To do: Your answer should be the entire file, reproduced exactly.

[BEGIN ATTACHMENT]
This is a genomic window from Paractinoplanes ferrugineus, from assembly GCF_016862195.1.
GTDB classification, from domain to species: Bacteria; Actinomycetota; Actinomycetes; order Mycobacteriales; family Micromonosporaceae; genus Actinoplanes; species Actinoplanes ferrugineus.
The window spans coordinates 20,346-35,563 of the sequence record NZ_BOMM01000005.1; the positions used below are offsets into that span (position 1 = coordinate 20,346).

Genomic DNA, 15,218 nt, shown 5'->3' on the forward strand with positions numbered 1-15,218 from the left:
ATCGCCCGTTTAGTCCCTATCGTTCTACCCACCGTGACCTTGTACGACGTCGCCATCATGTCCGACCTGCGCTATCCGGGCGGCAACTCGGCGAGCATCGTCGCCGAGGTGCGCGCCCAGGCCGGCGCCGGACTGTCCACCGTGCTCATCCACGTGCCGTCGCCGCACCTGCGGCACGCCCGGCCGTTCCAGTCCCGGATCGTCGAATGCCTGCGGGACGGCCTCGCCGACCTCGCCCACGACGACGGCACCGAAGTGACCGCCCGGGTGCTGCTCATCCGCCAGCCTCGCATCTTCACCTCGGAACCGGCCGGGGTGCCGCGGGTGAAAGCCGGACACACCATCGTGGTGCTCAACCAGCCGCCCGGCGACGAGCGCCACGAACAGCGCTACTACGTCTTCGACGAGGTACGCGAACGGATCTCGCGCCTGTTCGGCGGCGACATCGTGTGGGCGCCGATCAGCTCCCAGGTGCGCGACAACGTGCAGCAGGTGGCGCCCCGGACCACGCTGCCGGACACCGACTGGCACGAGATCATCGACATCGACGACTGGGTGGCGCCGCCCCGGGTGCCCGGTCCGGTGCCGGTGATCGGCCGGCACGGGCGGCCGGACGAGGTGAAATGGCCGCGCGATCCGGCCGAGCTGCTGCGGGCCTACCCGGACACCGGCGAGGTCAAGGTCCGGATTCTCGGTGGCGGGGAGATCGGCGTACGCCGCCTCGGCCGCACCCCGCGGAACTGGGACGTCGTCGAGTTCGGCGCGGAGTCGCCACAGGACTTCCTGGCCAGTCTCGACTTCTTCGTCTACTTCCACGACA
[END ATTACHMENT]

This is a genomic window from Paractinoplanes ferrugineus, from assembly GCF_016862195.1.
GTDB classification, from domain to species: Bacteria; Actinomycetota; Actinomycetes; order Mycobacteriales; family Micromonosporaceae; genus Actinoplanes; species Actinoplanes ferrugineus.
The window spans coordinates 20,346-35,563 of the sequence record NZ_BOMM01000005.1; the positions used below are offsets into that span (position 1 = coordinate 20,346).

Genomic DNA, 15,218 nt, shown 5'->3' on the forward strand with positions numbered 1-15,218 from the left:
ATCGCCCGTTTAGTCCCTATCGTTCTACCCACCGTGACCTTGTACGACGTCGCCATCATGTCCGACCTGCGCTATCCGGGCGGCAACTCGGCGAGCATCGTCGCCGAGGTGCGCGCCCAGGCCGGCGCCGGACTGTCCACCGTGCTCATCCACGTGCCGTCGCCGCACCTGCGGCACGCCCGGCCGTTCCAGTCCCGGATCGTCGAATGCCTGCGGGACGGCCTCGCCGACCTCGCCCACGACGACGGCACCGAAGTGACCGCCCGGGTGCTGCTCATCCGCCAGCCTCGCATCTTCACCTCGGAACCGGCCGGGGTGCCGCGGGTGAAAGCCGGACACACCATCGTGGTGCTCAACCAGCCGCCCGGCGACGAGCGCCACGAACAGCGCTACTACGTCTTCGACGAGGTACGCGAACGGATCTCGCGCCTGTTCGGCGGCGACATCGTGTGGGCGCCGATCAGCTCCCAGGTGCGCGACAACGTGCAGCAGGTGGCGCCCCGGACCACGCTGCCGGACACCGACTGGCACGAGATCATCGACATCGACGACTGGGTGGCGCCGCCCCGGGTGCCCGGTCCGGTGCCGGTGATCGGCCGGCACGGGCGGCCGGACGAGGTGAAATGGCCGCGCGATCCGGCCGAGCTGCTGCGGGCCTACCCGGACACCGGCGAGGTCAAGGTCCGGATTCTCGGTGGCGGGGAGATCGGCGTACGCCGCCTCGGCCGCACCCCGCGGAACTGGGACGTCGTCGAGTTCGGCGCGGAGTCGCCACAGGACTTCCTGGCCAGTCTCGACTTCTTCGTCTACTTCCACGACA